Integration eases the stake holder burden

How do you prove to regulators, customers, government, the public and the stock market that you are complying with their demands and expectations on corporate performance? Principal consultant at AIG Consultants, Stephen McKay asserts that environmental control measures need to be integrated into core business and assurance processes.

The arrival of the stakeholder community is placing great demands on business. Stockholders want to know that business risks are under control and that the company can demonstrate good governance; customers are demanding ever tighter quality and performance standards; and the public (and pressure groups) are demanding that organisations demonstrate responsible environmental and social practices. This is to say nothing of legislative requirements and employee expectations for cleaner and safer work environments. Some of these 'stakeholder' environmental compliance requirements are illustrated in the table opposite.

Demonstrating compliance
Consequently the 'environment' now carries considerable strategic and fiscal implications. Demonstrating compliance is no longer a simple task of monitoring 'end of pipe' performance. Instead environmental control measures need to be integrated into core business and assurance processes. This will not only achieve improved control but will bring efficiency gains.

We now know from experience that efficient environmental management systems (EMS) can have a positive impact on the bottom line. Besides improved operational control and reduced loss there are real financial savings to be made from reducing, recycling or reclaiming waste.

Similarly, a move towards integration of environment into core business management systems is not only necessary to ensure compliance with this new wave of legal and stakeholder requirements, but it also will bring scope for further financial gain through:

  • Efficiency gains by eliminating duplication of control measures and assurance processes and freeing management time.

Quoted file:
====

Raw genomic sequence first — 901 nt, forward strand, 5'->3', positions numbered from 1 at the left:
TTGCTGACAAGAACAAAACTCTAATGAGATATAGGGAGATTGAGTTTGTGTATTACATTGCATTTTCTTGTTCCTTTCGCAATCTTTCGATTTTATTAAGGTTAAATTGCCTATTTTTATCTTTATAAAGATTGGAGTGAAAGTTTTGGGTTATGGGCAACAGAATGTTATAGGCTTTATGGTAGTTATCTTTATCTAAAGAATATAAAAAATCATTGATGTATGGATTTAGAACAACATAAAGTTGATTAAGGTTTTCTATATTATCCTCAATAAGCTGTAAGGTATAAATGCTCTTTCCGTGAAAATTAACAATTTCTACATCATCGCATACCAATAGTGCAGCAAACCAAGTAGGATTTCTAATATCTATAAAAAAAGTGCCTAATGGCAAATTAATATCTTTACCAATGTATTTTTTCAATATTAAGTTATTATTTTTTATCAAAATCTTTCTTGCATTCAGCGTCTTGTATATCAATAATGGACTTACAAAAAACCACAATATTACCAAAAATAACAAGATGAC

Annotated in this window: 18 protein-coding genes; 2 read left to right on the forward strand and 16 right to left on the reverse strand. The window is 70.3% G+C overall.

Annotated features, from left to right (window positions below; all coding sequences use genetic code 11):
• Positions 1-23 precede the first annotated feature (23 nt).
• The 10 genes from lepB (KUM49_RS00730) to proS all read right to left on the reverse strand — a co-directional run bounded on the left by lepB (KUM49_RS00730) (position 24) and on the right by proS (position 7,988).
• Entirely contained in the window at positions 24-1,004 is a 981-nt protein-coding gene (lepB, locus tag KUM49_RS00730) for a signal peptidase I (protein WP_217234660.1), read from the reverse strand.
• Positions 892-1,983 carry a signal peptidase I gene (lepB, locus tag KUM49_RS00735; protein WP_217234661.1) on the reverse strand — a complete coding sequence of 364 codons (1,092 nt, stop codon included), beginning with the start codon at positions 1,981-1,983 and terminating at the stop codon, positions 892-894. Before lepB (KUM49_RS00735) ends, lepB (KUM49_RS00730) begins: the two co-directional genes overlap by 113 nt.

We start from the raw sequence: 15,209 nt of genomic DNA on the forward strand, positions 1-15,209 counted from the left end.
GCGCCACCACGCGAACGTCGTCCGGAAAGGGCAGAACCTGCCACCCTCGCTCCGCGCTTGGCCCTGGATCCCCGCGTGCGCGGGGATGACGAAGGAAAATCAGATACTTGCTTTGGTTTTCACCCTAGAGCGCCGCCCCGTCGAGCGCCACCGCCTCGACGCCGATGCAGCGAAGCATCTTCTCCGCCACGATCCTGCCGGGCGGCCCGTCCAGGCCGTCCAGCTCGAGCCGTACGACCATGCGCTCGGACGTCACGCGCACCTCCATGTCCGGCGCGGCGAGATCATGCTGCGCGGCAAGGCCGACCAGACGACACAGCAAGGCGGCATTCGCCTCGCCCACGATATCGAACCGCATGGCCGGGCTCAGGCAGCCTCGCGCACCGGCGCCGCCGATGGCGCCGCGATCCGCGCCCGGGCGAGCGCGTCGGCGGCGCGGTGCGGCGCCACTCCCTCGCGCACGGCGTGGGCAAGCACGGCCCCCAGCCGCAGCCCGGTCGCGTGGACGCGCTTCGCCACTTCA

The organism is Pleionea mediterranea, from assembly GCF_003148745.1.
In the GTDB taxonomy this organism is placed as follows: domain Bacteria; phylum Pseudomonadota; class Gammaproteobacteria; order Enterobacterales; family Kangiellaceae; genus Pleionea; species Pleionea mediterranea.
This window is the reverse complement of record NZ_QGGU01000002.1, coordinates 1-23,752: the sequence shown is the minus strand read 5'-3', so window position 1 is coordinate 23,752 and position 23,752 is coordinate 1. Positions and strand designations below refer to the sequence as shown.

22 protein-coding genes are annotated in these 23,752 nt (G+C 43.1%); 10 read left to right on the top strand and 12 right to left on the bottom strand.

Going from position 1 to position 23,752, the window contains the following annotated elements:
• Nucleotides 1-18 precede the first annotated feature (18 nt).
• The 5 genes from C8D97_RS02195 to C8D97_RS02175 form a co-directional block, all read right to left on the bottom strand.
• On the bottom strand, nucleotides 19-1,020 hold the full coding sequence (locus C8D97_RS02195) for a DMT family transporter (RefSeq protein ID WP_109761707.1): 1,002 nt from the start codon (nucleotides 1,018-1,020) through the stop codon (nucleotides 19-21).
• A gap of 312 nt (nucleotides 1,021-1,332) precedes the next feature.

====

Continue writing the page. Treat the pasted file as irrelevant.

• Earlier consideration of environmental issues at product design stage or when addressing supply chain risks. Thus ensuring 'a right first time' approach and avoiding unnecessary retro work.
  • Consideration of strategic opportunities such as identification of new products and services, or, organisational differentiation through environmental performance.

In addition, a truly integrated company-wide management system will help engender a management system culture and greater risk awareness within the organisation. When there are a number of separate management systems then people tend to make reference to these systems when they recognise a specific quality, environment, health and safety or other risk. An integrated system would be referred to on a continual basis thus bringing greater order and control to all business activities.

But what does integration mean in practice?
At a corporate level this means integrated assurance systems, with reporting mechanisms and key performance indicators (KPIs) such as legal compliance, established to reflect the full range of environmental risks that could have a material impact on the business. The integration of environment into the established business assurance systems enables the efficient flow of key information to the Board allowing:

  • rapid response when performance deviates;
  • transparency of environmental cost and risk presented by all company activities;
  • assessment of adequacy of risk controls;
  • improved strategic planning;
  • confidence in environmental performance data prior to disclosure; and,
  • assurance that risks are being adequately managed and company exposure is minimised.